The earthquake-tsunami combination in Japan that lead to an explosion that crippled the Fukushima Daiichi nuclear power plant in March sparked concern about the structural soundness of nuclear energy here.
Southeastern Carolina is home to a plant that harnesses that same power.
Clayton Bauman went to Brunswick county to talk to plant officials and the community about living with nuclear power.
It was a fight that no one had planned for on such a scale. A nuclear crisis elevated to the highest level at the Fukushima Daiichi plant following an earthquake produced tsunami in Japan. They are the images that spawned questions and concerns about our own nuclear infrastructure and just how safe we are living with nuclear energy.
You'd be hard pressed to find those overly concerned here in Southport, North Carolina- home of Progress Energy's 2-unit 1875 megawatt Brunswick nuclear power plant.
"I suppose with all that has been going on in Japan that we think about the safety and the regulations that they follow, but it is something that we live with every day and we don't seem to be concerned on a regular basis," said Southport resident Mark Deese.
"We don't have tsunamis. We don't have earthquakes. So there's very little fear of anything happening. It's incredibly well built. It's amazing how well built, and most of it's underground," said Southport resident
For those that were concerned, the plant immediately sprang into action organizing meetings with local leaders like Boiling Spring Lakes City Manager David Lewis.
"They explained what they thought had happened in Japan and where the incident occurred and how this plant differs in relationship to that design and what safety precautions they take here- very thorough- took a lot of time answered our questions." said Lewis.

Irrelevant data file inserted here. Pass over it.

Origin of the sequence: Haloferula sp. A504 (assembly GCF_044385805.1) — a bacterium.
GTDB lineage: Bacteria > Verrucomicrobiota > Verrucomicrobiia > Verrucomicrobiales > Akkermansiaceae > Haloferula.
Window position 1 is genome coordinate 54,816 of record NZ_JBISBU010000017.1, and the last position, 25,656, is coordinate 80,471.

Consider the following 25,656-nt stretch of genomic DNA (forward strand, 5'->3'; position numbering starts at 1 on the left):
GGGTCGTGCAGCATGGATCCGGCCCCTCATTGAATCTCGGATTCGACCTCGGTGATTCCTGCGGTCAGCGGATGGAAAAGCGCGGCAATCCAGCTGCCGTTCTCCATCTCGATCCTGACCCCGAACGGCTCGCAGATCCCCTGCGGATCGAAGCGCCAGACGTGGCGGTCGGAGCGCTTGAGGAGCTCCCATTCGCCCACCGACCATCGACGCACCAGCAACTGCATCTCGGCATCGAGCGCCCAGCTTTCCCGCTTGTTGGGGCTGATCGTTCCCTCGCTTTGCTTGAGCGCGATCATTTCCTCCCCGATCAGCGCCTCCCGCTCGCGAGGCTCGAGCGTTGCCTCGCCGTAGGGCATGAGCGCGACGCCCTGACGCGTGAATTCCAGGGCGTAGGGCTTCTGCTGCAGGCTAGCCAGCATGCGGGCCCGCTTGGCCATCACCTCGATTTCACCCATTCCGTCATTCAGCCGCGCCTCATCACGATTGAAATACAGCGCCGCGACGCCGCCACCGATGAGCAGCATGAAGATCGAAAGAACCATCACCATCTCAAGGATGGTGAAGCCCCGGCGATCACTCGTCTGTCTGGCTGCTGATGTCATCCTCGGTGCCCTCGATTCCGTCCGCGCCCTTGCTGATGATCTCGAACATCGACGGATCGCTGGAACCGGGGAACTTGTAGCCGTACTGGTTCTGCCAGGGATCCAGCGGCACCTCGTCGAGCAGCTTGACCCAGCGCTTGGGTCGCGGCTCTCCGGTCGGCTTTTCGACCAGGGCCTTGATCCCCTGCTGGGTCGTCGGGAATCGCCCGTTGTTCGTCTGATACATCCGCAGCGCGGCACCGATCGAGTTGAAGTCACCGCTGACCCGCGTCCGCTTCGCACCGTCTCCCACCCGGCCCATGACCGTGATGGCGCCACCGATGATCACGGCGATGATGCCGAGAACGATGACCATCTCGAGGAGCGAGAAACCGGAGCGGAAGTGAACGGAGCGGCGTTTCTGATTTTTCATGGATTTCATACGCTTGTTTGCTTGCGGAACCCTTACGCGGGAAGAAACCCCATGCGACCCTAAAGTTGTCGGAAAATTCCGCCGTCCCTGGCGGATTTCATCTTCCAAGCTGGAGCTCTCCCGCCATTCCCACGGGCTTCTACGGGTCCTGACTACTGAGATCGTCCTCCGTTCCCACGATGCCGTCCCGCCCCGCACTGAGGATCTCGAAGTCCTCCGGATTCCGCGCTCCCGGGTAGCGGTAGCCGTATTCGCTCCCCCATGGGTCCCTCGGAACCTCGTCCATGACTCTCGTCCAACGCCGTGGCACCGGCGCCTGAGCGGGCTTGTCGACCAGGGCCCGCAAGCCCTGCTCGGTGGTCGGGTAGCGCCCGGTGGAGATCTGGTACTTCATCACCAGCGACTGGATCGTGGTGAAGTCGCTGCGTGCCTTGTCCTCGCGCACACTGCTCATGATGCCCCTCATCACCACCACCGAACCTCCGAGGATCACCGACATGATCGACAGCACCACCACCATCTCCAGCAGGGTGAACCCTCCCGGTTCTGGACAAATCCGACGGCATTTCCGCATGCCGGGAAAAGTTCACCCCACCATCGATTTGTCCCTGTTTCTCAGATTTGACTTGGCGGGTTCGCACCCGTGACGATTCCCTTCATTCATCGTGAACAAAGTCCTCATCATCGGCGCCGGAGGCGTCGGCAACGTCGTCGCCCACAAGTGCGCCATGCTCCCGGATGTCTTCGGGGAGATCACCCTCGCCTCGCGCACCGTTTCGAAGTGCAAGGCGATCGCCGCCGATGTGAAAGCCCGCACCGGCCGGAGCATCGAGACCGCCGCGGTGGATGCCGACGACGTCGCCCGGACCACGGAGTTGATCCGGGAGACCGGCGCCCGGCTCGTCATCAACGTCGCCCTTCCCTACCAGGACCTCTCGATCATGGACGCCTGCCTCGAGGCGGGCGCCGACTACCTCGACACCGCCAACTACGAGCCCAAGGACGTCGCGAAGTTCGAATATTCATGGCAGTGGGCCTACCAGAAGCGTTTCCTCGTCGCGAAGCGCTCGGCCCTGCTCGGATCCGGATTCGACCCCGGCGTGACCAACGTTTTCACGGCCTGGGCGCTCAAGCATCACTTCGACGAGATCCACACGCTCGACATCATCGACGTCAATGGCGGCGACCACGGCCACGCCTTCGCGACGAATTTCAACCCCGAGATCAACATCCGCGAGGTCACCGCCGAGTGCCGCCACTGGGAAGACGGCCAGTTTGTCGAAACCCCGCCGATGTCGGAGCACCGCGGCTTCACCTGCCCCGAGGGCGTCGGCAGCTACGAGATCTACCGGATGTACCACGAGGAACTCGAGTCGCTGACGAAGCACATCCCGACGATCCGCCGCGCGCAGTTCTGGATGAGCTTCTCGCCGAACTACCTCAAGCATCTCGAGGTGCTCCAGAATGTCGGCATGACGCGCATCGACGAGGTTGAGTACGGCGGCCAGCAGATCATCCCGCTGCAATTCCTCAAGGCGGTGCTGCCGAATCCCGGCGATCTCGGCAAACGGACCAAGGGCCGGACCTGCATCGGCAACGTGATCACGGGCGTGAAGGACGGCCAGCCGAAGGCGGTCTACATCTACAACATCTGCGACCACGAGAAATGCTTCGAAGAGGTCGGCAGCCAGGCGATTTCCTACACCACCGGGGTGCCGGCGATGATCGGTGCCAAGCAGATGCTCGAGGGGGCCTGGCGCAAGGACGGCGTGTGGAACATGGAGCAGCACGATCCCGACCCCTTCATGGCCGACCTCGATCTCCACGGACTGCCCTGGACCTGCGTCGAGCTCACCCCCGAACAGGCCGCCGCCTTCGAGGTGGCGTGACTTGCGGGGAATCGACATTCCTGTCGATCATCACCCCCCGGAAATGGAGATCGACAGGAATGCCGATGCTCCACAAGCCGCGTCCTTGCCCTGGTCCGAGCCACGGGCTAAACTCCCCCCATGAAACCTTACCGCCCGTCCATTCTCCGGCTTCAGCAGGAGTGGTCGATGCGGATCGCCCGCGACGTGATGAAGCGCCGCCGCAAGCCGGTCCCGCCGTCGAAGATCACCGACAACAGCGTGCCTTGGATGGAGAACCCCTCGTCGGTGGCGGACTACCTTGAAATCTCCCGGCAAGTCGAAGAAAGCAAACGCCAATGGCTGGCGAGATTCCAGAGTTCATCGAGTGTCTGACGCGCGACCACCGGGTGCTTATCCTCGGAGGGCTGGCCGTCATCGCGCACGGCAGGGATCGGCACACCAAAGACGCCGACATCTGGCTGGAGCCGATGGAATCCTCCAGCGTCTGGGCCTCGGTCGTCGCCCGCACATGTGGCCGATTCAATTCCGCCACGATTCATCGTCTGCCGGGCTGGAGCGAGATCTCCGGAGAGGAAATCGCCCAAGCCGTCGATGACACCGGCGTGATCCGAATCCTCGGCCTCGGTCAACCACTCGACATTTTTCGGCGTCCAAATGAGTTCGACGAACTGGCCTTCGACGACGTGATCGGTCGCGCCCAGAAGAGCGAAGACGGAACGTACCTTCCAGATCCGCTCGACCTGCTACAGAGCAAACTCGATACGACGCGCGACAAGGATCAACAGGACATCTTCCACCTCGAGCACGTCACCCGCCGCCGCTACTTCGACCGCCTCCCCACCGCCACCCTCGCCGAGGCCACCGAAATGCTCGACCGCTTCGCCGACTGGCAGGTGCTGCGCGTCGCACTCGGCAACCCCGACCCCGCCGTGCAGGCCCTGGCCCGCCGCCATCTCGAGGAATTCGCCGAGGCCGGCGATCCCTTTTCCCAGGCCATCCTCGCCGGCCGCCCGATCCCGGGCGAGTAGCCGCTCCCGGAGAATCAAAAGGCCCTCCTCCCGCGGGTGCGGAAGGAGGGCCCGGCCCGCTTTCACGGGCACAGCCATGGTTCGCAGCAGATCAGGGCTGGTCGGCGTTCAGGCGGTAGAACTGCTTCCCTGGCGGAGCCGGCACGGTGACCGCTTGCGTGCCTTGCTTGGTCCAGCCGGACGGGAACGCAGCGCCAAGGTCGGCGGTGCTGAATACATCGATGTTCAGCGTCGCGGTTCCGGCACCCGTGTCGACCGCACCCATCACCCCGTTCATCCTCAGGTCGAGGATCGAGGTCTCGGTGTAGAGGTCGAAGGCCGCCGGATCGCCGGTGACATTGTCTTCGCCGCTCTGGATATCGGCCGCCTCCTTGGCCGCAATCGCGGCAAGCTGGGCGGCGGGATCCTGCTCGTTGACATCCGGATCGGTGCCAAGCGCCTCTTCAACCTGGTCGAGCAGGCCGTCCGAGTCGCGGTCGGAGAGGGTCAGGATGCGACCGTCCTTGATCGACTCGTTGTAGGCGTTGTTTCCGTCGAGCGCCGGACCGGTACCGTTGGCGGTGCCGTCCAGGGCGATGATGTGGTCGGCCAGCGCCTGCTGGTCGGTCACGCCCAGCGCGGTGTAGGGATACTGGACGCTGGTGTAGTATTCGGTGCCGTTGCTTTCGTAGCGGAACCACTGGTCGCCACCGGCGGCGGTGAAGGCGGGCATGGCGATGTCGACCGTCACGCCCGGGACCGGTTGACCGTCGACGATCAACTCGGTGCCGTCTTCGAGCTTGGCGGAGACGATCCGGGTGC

"The Fukushima- we're following that very closely because we want to make sure we learn from that and take whatever steps are necessary to prevent a similar event here." said Manager of Design Engineering John Titrington.
From increased security to monitoring mother nature- the manager of design engineering says maintaining structural integrity no matter what the threat is a priority.
"We look at the wind speeds and also air borne missiles that come from a tornado and we're designed to withstand that, but again we constantly- as information comes in from actual hurricanes or earthquakes or tornadoes- we look at that and see if there's something we need to do to make us even safer." said Titrington
Every year the plant issues a pamphlet addressing any safety concerns that the community might have.
"That really explains in detail the procedures that we go by our emergency preparedness processes- how we communicate to local government agencies and then what they should be prepared for in the unlikely event that there was some sort of event that occurred--that effected the plant," said plant spokesman Ryan Mosier.
Some of the most important outreach the plant says it does is with local schools-citing that the students will one day be taking the reins.
"It makes good business sense for us to hire local people to work here--and as our workforce--you know many of us are reaching retirement--we're looking to hire young people and train them." said Titrington.
"We have numerous jobs that it creates here so it's very important from the standpoint that we have folks that live here--work there--they're good citizen community--pay a lot of taxes so it's been a very good relationship back and forth," said Lewis.
The Brunswick nuclear power plant sits around 143 miles south from Greenville. A little over 82 miles from Jacksonville. And 121 miles from New Bern.
The plant was founded in 1975 and employs around 1,000 people. Titrington says the plant produces around 20% of the energy output by Progress Energy which spans Eastern Carolina and the northern part of South Carolina.